It may sound complicated, but it isn't. Standard in (STDIN) is where the system expects to find its input. This is usually the keyboard, although it can be a program or shell script. When you change that default, we call it redirecting from STDIN.
Standard out (STDOUT) is where the system expects to direct its output, usually the terminal screen. Again, redirection of STDOUT is at the discretion of whatever command or script is executing at the time. The chain of events from STDIN to STDOUT looks something like this:
standard in -> Linux command -> standard out
STDIN is often referred to as fd0, or file descriptor 0, while STDOUT is usually thought of as fd1. There is also standard error (STDERR), where the system reports any errors in program execution. By default, this is also the terminal. To redirect STDOUT, use the greater-than sign (>). As you might have guessed, to redirect from STDIN, you use the less-than sign (<). But what exactly does that mean? Let's try an experiment. Randomly search your brain and pick a handful of names. Got them? Good. Now type the cat command and redirect its STDOUT to a file called random_names:
cat > random_names
Your cursor will just sit there and wait for you to do something, so type those names, pressing Enter after each one. What's happening here is that cat is taking its input from STDIN and writing it to your new file.
You can also write the command like this:
cat - 1> random_names
The hyphen literally means standard in to the command. The 1 stands for file descriptor 1. This is good information, and you will use it later. Finished with your random names list? When you are done, press <Ctrl-D> to finish. <Ctrl-D>, by the way, stands for EOF, or end of file.
Marie Curie Albert Einstein Mark Twain Wolfgang Amadeus Mozart Stephen Hawking Hedy Lamarr ^D
If you cat this file, the names will be written to STDOUT in this case, your terminal window. You can also give cat several files at the same time. For instance, you could do something like this:
cat file1 file2 file3
Each file would be listed one right after the other. That output could then be redirected into another file. You could also have it print out the same file over and over (cat random_names random_names random_names). cat isn't fussy about these things and will deal with binary files (programs) just as quickly. Beware of using cat to print out the contents of a program to your terminal screen. At worst, your terminal session will lock up or reward you with a lot of beeping and weird characters.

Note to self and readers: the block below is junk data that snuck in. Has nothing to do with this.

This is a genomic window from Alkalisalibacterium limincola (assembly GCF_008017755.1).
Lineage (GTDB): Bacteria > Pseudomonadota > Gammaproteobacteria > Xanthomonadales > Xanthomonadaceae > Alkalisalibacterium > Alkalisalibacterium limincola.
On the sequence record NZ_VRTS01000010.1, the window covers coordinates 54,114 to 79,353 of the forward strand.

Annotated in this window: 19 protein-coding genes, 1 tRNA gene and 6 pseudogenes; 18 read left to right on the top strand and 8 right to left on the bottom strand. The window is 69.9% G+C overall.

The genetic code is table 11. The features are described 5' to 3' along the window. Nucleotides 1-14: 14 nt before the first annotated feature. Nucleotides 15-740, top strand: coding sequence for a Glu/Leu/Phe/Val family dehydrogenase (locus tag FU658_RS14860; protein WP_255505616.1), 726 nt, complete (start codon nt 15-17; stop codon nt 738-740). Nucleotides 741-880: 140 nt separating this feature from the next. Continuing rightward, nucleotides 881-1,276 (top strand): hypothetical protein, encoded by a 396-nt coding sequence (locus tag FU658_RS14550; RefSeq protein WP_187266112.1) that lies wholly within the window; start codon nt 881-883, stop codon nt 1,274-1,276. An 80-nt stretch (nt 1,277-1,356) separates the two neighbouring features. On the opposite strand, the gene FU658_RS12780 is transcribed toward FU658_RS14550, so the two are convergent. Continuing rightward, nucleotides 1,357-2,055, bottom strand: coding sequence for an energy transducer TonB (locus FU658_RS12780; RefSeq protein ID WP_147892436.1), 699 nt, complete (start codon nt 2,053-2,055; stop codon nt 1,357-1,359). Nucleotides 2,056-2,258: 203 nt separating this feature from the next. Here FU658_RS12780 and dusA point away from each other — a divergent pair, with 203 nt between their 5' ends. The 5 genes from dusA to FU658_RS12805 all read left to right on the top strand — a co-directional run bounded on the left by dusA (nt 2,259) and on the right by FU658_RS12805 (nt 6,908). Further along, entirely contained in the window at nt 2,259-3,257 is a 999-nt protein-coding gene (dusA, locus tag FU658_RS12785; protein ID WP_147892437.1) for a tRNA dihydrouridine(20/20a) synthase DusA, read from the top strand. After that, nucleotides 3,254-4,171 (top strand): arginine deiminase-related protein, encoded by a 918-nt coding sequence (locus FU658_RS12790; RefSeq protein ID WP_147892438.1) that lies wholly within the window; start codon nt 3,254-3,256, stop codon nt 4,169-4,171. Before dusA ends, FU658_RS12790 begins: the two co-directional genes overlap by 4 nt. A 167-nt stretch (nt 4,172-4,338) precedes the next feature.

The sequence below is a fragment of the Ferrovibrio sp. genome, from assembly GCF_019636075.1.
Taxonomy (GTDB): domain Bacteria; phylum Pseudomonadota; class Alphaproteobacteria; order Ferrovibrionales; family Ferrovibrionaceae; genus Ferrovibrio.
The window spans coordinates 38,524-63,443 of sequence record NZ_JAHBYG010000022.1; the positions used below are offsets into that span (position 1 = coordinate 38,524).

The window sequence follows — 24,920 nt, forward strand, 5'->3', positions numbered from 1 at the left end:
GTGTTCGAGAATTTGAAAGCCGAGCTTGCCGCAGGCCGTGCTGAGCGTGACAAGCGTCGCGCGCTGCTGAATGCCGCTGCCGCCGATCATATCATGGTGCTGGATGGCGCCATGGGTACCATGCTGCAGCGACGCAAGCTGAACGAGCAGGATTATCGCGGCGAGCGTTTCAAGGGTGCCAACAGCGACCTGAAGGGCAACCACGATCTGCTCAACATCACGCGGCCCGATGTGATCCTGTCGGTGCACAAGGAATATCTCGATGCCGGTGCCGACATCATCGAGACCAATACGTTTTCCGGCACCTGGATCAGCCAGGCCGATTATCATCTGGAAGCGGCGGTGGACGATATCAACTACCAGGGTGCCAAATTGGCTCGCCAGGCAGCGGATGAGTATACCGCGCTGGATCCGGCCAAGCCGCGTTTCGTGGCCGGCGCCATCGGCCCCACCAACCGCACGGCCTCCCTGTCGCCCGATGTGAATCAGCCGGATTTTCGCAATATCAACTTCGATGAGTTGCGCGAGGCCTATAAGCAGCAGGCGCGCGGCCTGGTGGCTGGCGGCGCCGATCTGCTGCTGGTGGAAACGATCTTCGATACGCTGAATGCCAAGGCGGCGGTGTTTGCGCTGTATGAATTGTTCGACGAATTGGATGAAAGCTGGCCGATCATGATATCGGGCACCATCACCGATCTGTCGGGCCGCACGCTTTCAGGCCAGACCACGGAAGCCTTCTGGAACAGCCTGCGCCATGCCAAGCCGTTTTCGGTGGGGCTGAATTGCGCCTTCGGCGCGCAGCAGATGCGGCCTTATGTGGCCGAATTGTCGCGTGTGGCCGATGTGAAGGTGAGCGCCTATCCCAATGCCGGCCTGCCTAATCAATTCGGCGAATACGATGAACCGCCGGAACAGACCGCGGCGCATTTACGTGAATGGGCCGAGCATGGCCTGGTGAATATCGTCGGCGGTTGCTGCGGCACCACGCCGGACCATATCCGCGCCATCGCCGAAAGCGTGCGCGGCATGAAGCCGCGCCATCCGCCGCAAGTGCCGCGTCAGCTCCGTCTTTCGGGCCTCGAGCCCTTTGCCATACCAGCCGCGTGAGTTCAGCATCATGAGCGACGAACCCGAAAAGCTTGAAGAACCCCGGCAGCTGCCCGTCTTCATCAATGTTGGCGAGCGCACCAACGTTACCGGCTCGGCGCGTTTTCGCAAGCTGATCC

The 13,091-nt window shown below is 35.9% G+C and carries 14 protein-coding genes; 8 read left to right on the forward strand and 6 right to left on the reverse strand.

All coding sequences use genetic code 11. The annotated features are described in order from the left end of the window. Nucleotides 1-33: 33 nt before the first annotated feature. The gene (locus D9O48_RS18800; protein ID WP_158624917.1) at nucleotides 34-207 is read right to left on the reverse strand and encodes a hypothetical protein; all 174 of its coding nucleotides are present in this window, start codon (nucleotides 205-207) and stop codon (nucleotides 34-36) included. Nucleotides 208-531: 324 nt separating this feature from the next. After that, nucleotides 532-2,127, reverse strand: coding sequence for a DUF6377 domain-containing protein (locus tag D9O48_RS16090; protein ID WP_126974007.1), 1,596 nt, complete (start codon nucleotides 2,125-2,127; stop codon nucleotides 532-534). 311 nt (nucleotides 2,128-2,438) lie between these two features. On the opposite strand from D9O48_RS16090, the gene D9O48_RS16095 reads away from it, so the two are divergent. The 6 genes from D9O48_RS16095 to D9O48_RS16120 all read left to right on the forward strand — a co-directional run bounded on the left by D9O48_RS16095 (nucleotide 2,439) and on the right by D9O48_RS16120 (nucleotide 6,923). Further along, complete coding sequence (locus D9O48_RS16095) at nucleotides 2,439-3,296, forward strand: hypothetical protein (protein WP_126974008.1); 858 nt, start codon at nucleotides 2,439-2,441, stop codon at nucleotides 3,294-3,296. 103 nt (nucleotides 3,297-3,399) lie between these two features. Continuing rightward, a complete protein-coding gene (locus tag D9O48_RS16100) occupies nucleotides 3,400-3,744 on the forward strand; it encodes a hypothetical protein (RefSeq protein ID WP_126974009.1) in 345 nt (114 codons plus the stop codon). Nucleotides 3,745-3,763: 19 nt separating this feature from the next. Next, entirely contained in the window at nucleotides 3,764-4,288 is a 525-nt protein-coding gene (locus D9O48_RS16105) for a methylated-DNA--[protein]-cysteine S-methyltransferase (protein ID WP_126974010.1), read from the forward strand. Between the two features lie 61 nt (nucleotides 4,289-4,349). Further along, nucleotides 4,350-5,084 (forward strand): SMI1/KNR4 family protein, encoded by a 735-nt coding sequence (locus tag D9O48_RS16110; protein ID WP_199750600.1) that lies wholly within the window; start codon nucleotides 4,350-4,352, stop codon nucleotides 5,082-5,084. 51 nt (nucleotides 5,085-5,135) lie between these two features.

Redirecting STDIN works pretty much the same way, except you use the less-than sign instead. Using the sort command, let's take that file of random names and work with it. Many commands that work with files can take their input directly from that file. Unless told otherwise, cat and sort will think that the word following the command is a filename. That's why you did the STDIN redirection thing. Yes, that's right: STDIN is just another file. Sort of.
The result, of course, is that you get all your names printed out in alphabetical order. You could have also specified that sort take its input from a redirected STDIN. It looks a bit strange, but this is perfectly valid:
[mgagne@scigate tmp]$ sort < random_names Albert Einstein Hedy Lamarr Marie Curie Mark Twain Stephen Hawking Wolfgang Amadeus Mozart
One more variation involves defining your STDIN (as you did previously) and specifying a different STDOUT all on the same line. In the following example, I am redirecting from my file and redirecting that output to a new file:
sort < random_names > sorted_names